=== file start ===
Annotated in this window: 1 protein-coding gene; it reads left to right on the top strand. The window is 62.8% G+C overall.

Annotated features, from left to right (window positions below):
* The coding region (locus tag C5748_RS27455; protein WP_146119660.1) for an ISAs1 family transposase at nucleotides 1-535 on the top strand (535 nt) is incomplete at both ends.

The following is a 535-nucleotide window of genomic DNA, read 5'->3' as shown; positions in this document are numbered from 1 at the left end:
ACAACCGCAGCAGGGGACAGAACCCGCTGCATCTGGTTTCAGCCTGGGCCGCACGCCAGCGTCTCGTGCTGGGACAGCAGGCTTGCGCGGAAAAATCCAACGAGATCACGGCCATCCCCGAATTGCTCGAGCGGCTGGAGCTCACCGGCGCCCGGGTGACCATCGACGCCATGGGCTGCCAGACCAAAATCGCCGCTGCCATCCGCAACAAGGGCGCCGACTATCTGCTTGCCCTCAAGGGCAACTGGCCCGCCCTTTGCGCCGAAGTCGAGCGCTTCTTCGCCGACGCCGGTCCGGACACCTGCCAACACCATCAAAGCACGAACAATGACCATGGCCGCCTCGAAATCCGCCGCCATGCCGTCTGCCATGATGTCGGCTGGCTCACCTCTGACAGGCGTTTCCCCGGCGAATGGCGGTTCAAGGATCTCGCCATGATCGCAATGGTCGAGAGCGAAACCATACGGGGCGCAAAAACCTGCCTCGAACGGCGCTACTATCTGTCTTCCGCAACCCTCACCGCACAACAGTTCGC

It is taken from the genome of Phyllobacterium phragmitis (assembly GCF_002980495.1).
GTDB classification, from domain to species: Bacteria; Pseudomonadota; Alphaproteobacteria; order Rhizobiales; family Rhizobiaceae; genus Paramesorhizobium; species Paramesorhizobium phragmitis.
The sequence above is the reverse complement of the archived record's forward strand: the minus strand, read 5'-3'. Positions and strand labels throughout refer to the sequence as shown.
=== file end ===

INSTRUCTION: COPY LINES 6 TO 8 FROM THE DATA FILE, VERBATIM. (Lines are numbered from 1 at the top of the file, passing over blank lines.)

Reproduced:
It is taken from the genome of Phyllobacterium phragmitis (assembly GCF_002980495.1).
GTDB classification, from domain to species: Bacteria; Pseudomonadota; Alphaproteobacteria; order Rhizobiales; family Rhizobiaceae; genus Paramesorhizobium; species Paramesorhizobium phragmitis.
The sequence above is the reverse complement of the archived record's forward strand: the minus strand, read 5'-3'. Positions and strand labels throughout refer to the sequence as shown.